I found a couple of examples out there:

But I felt like they had a bit too much fluff in the HTML markup. Not that there is anything technically wrong with their implementations. I prefer complexity in my CSS and not in my HTML. It’s probably just a subjective thing, but I do.

So how do you do it?

First you create 3 divs. 1 for each Venn circle, and 1 for the overlap section. Each div contains a p with content in it.


Then you go to style each of the circles. Give them matching heights and widths, and a border radius of half of the height. This creates the circle. Then give each one an opacity below 1. This will ensure that when they overlap they will form a new color.


I then created two rules based on the nth child css selector to color each of the circles. I also padded to ensure that there would be a space to write in the overlap section.


Finally I styled the overlap section using relative positioning and pulled it back towards the center.


The real trick is to watch the pixel counts because a couple are directly related.

To create a circle:

  • width must equal height
  • border radius must equal 50% of width.

To overlap circles:

  • Circle 2 must have negative x left margin
  • (Or Circle 1 must have negative x right margin)
  • Each circle must have x padding-left or x padding-right to ensure its text doesn’t spill over borders

It looks like the example works across modern browsers, including IE 9, but not previous versions.

Speaking at Webvisions Next Week in NYC

I was originally scheduled to help out my colleague Kevin Hoyt as a TA. Turns out that there was a slight scheduling SNAFU and I’m taking a full slot. My topic:

The Future of HTML5 Motion Design

HTML5 and CSS3 are hot, driven by an explosion of new, Internet connected devices. While they offer many new features that should allow you to do the types of things that you previously did in Flash, actually making it happen is really hard. Until now.

If you weren’t sure, I’ll be talking about Adobe Edge, our HTML5 animation tool. It’s currently in beta, and looking pretty cool.

So if you’re in NYC, and want to get some dirt on where Adobe is going with HTML animation or just to get close to some of the foremost experts on the web, you really got to check out Webvisions.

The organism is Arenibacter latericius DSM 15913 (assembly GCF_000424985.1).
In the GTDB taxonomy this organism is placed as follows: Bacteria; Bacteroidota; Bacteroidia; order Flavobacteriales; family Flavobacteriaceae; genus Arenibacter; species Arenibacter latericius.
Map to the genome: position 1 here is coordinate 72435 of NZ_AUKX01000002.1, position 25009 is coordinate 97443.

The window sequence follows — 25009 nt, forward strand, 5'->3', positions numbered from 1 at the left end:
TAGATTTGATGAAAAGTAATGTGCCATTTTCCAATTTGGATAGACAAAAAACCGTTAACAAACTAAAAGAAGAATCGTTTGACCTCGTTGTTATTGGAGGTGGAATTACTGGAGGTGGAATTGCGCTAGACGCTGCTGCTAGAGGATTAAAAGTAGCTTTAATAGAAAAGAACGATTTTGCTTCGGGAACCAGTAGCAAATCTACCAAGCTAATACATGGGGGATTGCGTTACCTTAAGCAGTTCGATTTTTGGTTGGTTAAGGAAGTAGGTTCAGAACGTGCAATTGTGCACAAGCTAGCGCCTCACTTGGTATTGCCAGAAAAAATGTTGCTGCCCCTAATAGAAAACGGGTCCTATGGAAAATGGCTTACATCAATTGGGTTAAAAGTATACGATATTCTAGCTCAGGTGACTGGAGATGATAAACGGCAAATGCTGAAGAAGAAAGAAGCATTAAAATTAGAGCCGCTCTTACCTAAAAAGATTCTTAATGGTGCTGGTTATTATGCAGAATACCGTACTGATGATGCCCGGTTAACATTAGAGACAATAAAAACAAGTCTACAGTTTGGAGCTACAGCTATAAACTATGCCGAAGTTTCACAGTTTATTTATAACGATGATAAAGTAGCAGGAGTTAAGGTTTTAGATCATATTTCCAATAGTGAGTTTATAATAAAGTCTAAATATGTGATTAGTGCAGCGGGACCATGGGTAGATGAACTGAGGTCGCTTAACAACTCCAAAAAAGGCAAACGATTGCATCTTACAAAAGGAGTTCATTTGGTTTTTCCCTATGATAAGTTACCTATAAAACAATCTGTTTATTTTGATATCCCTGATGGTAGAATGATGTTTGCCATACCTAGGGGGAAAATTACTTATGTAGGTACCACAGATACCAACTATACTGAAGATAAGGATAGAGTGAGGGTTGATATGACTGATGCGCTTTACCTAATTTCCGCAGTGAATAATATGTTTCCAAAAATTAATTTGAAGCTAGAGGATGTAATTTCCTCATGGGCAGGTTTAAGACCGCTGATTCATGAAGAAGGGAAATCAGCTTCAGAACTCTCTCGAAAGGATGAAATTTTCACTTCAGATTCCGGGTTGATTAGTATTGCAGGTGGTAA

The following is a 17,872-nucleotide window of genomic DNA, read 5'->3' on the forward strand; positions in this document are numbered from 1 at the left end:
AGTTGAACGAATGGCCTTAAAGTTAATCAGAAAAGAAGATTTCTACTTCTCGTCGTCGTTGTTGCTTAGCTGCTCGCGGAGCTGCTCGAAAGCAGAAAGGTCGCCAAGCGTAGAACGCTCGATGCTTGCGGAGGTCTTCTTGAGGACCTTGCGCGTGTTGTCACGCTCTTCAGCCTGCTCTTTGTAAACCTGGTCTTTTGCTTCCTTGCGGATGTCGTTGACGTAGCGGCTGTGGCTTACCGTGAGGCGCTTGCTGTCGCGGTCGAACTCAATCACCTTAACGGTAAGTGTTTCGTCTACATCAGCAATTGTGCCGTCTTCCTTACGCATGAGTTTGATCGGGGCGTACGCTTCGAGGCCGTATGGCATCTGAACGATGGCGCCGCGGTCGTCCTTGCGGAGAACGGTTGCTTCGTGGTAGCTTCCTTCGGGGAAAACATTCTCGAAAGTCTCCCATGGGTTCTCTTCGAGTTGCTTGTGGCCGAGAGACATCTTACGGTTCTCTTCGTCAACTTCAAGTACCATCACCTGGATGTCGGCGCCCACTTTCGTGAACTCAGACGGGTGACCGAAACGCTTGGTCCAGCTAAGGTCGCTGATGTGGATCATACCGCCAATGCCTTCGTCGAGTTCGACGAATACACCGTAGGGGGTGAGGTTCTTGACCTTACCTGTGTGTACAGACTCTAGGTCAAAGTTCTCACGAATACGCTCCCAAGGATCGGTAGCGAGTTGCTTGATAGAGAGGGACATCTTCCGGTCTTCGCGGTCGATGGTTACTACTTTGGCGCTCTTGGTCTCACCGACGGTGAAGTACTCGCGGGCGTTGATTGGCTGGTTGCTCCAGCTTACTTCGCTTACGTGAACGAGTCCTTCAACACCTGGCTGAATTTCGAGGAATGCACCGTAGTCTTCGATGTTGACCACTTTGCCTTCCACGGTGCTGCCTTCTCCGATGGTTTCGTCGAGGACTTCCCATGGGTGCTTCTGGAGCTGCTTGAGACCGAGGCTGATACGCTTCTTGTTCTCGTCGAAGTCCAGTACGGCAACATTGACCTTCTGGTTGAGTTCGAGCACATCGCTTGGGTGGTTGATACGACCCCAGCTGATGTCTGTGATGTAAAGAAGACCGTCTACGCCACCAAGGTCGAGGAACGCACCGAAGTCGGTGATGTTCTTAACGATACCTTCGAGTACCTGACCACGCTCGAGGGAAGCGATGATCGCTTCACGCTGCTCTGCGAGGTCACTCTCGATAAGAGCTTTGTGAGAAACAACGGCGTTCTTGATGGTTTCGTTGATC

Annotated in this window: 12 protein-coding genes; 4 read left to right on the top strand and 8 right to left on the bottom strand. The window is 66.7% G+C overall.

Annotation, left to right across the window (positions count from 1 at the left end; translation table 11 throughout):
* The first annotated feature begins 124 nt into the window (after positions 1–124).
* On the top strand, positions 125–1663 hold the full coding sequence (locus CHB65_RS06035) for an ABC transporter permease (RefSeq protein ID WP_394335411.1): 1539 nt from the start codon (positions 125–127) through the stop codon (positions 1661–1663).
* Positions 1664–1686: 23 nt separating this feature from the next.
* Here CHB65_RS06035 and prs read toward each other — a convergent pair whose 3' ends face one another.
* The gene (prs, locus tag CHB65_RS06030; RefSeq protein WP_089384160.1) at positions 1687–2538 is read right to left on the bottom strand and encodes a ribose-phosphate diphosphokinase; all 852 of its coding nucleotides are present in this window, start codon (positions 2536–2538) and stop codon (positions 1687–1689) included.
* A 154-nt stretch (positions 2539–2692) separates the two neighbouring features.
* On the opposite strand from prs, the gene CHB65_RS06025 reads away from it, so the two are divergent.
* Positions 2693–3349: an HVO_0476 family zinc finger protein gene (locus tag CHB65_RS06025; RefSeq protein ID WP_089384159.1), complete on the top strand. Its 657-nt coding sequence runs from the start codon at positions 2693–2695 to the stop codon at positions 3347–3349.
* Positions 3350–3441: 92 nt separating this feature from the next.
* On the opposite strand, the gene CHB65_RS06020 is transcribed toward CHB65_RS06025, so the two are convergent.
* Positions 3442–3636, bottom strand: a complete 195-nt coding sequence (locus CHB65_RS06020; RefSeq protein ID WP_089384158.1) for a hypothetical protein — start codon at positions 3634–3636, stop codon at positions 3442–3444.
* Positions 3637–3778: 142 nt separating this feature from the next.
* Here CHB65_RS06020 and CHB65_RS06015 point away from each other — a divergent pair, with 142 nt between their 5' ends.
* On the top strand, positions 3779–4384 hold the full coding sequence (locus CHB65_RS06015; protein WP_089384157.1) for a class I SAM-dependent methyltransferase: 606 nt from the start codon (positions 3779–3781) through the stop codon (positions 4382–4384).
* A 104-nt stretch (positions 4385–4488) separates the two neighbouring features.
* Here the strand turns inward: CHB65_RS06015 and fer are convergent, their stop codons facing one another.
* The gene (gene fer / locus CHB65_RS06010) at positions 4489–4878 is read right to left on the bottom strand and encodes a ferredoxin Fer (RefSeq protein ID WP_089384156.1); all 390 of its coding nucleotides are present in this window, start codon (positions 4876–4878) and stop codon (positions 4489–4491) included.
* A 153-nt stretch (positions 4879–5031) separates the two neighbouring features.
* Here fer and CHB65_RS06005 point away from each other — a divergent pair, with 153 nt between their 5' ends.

A Custom Textarea for Finicky in HTML5

I’m doing more work on bringing Finicky to HTML. Another interface that I wanted to reproduce was a custom input for note fields. It’s basically a hand-drawn top and bottom to user editable notes with a hand writing font. As you fill the notes, the area expands and the bottom moves with the expansion. It’s another cool UI tweak that my designer came up with that I want to honor in this version.

My first pass at it tried to use border images to fill the images as border-top and border-bottom on a textarea. I had one giant problem with that: CSS Border images are very unsupported. I couldn’t get them to work on Chrome, and they don’t appear to be accessible on a lot of browsers yet including the mobile browsers I am targeting.

My next pass was using a textarea. I got a little further along, but textareas are static. They don’t expand to fit the content. In fact, that’s sort of the opposite of their intent. They are supposed to stay static to accommodate large amounts of content. I’m sure I could do something with JavaScript to make that happen, but I hate doing that. No rational reason for that. I just feel that every time I use JavaScript to handle a display/style issue, I die a little on the inside. If I can do it in CSS, so be it.

My next attempt used the new HTML5 attribute “contenteditable.” Contenteditable basically says that the content in a given element is editable by the user. This means that I can just create a div that is user editable. The div has the added benefit of being able to dynamically resize itself when new content comes in. This is exactly what I am looking for.

It works perfectly until I actually go to use it in my mobile app. Surprise, surprise, contenteditable isn’t supported on Android yet.